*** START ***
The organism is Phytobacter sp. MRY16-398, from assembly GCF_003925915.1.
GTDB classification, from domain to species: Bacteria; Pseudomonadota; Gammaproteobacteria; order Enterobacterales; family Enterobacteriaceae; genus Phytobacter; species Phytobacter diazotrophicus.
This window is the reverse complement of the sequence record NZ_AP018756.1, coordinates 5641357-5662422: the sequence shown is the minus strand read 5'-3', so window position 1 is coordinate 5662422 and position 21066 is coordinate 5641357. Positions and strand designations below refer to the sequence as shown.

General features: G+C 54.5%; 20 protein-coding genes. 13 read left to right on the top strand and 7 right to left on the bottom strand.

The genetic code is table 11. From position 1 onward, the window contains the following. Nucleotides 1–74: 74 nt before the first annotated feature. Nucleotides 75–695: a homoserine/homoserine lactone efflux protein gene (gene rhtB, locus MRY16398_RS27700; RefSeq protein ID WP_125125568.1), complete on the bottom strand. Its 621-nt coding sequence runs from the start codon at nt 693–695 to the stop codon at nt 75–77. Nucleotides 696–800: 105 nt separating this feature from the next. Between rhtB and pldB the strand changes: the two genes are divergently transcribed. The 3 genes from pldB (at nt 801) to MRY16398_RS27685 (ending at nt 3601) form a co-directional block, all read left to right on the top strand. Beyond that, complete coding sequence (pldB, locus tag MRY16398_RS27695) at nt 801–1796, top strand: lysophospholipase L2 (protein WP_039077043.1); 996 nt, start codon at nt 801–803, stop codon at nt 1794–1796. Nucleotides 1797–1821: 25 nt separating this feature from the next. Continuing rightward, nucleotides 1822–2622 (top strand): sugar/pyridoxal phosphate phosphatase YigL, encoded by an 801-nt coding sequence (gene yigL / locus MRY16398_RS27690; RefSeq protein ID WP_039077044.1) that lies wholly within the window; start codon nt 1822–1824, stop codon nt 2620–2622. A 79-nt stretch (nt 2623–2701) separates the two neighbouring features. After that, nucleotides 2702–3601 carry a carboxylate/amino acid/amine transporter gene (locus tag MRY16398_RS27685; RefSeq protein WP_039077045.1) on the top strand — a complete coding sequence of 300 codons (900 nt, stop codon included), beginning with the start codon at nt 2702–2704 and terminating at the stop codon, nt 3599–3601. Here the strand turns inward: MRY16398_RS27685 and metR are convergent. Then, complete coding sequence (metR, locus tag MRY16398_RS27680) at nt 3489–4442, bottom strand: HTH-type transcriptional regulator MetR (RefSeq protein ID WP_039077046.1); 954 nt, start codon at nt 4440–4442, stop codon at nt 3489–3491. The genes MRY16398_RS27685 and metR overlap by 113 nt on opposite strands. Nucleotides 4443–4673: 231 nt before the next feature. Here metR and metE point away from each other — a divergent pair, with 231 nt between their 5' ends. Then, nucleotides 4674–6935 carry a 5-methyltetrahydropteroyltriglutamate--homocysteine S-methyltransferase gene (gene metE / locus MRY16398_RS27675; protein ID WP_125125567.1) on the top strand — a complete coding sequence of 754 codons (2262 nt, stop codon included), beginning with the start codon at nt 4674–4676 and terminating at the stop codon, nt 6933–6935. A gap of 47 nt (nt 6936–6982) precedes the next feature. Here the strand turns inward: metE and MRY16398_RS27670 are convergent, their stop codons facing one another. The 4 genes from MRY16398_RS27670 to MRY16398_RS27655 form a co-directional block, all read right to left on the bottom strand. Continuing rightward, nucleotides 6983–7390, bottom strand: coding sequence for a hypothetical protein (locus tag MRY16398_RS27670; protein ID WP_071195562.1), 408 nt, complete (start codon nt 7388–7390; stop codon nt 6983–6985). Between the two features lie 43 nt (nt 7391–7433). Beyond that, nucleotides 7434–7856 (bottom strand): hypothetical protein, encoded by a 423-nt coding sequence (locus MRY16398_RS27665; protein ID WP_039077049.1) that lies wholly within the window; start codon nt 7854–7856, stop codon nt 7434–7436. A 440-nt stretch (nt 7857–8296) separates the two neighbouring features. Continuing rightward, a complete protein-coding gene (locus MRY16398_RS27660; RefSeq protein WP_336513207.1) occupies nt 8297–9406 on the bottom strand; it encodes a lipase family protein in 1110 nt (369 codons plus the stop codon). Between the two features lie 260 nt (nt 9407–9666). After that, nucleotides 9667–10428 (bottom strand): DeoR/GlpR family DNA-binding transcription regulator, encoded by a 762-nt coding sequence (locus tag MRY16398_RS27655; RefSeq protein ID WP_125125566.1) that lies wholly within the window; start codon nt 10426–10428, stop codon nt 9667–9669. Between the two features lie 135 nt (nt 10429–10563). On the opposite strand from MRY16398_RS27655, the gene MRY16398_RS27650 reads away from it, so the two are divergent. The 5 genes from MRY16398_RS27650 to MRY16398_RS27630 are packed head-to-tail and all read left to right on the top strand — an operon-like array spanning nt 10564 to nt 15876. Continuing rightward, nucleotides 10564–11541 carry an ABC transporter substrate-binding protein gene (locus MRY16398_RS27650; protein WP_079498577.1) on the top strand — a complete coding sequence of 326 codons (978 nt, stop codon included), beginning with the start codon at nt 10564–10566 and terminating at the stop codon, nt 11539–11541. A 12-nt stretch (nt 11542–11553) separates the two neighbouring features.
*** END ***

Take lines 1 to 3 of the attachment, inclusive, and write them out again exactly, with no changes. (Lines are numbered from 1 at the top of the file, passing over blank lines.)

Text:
The organism is Phytobacter sp. MRY16-398, from assembly GCF_003925915.1.
GTDB classification, from domain to species: Bacteria; Pseudomonadota; Gammaproteobacteria; order Enterobacterales; family Enterobacteriaceae; genus Phytobacter; species Phytobacter diazotrophicus.
This window is the reverse complement of the sequence record NZ_AP018756.1, coordinates 5641357-5662422: the sequence shown is the minus strand read 5'-3', so window position 1 is coordinate 5662422 and position 21066 is coordinate 5641357. Positions and strand designations below refer to the sequence as shown.